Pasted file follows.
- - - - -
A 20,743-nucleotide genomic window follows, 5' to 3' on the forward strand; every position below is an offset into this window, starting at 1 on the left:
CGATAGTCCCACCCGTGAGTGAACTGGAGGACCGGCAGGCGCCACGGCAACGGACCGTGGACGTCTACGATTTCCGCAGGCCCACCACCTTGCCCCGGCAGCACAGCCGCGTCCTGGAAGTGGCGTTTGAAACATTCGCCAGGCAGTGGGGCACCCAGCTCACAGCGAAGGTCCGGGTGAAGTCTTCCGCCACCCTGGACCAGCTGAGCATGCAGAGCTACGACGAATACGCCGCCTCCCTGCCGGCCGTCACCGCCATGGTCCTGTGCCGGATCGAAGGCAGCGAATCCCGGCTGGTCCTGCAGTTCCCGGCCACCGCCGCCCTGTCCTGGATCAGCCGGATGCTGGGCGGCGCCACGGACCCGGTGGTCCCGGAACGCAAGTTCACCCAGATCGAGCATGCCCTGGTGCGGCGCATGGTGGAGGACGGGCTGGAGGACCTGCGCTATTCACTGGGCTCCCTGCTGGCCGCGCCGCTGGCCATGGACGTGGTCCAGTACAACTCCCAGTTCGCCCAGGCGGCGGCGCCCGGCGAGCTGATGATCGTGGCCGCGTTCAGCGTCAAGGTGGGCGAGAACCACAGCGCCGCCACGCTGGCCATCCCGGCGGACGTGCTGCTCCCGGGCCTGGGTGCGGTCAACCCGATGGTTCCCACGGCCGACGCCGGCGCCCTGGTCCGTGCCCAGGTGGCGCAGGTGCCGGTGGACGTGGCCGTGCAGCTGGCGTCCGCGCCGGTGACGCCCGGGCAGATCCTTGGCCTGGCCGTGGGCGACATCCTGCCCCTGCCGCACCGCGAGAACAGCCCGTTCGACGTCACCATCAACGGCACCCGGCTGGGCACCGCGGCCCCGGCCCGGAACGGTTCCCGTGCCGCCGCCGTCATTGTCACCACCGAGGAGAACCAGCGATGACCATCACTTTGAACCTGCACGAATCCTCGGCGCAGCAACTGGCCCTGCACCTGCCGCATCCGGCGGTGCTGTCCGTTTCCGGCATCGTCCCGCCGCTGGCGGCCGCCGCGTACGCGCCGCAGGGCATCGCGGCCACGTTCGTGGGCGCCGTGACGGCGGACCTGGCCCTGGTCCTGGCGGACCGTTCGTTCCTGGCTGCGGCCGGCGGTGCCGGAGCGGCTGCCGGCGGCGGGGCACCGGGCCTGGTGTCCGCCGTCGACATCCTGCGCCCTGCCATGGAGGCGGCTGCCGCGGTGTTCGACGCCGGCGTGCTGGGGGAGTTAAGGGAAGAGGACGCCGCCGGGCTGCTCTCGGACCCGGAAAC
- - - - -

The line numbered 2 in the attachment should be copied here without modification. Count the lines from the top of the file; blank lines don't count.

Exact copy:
CGATAGTCCCACCCGTGAGTGAACTGGAGGACCGGCAGGCGCCACGGCAACGGACCGTGGACGTCTACGATTTCCGCAGGCCCACCACCTTGCCCCGGCAGCACAGCCGCGTCCTGGAAGTGGCGTTTGAAACATTCGCCAGGCAGTGGGGCACCCAGCTCACAGCGAAGGTCCGGGTGAAGTCTTCCGCCACCCTGGACCAGCTGAGCATGCAGAGCTACGACGAATACGCCGCCTCCCTGCCGGCCGTCACCGCCATGGTCCTGTGCCGGATCGAAGGCAGCGAATCCCGGCTGGTCCTGCAGTTCCCGGCCACCGCCGCCCTGTCCTGGATCAGCCGGATGCTGGGCGGCGCCACGGACCCGGTGGTCCCGGAACGCAAGTTCACCCAGATCGAGCATGCCCTGGTGCGGCGCATGGTGGAGGACGGGCTGGAGGACCTGCGCTATTCACTGGGCTCCCTGCTGGCCGCGCCGCTGGCCATGGACGTGGTCCAGTACAACTCCCAGTTCGCCCAGGCGGCGGCGCCCGGCGAGCTGATGATCGTGGCCGCGTTCAGCGTCAAGGTGGGCGAGAACCACAGCGCCGCCACGCTGGCCATCCCGGCGGACGTGCTGCTCCCGGGCCTGGGTGCGGTCAACCCGATGGTTCCCACGGCCGACGCCGGCGCCCTGGTCCGTGCCCAGGTGGCGCAGGTGCCGGTGGACGTGGCCGTGCAGCTGGCGTCCGCGCCGGTGACGCCCGGGCAGATCCTTGGCCTGGCCGTGGGCGACATCCTGCCCCTGCCGCACCGCGAGAACAGCCCGTTCGACGTCACCATCAACGGCACCCGGCTGGGCACCGCGGCCCCGGCCCGGAACGGTTCCCGTGCCGCCGCCGTCATTGTCACCACCGAGGAGAACCAGCGATGACCATCACTTTGAACCTGCACGAATCCTCGGCGCAGCAACTGGCCCTGCACCTGCCGCATCCGGCGGTGCTGTCCGTTTCCGGCATCGTCCCGCCGCTGGCGGCCGCCGCGTACGCGCCGCAGGGCATCGCGGCCACGTTCGTGGGCGCCGTGACGGCGGACCTGGCCCTGGTCCTGGCGGACCGTTCGTTCCTGGCTGCGGCCGGCGGTGCCGGAGCGGCTGCCGGCGGCGGGGCACCGGGCCTGGTGTCCGCCGTCGACATCCTGCGCCCTGCCATGGAGGCGGCTGCCGCGGTGTTCGACGCCGGCGTGCTGGGGGAGTTAAGGGAAGAGGACGCCGCCGGGCTGCTCTCGGACCCGGAAAC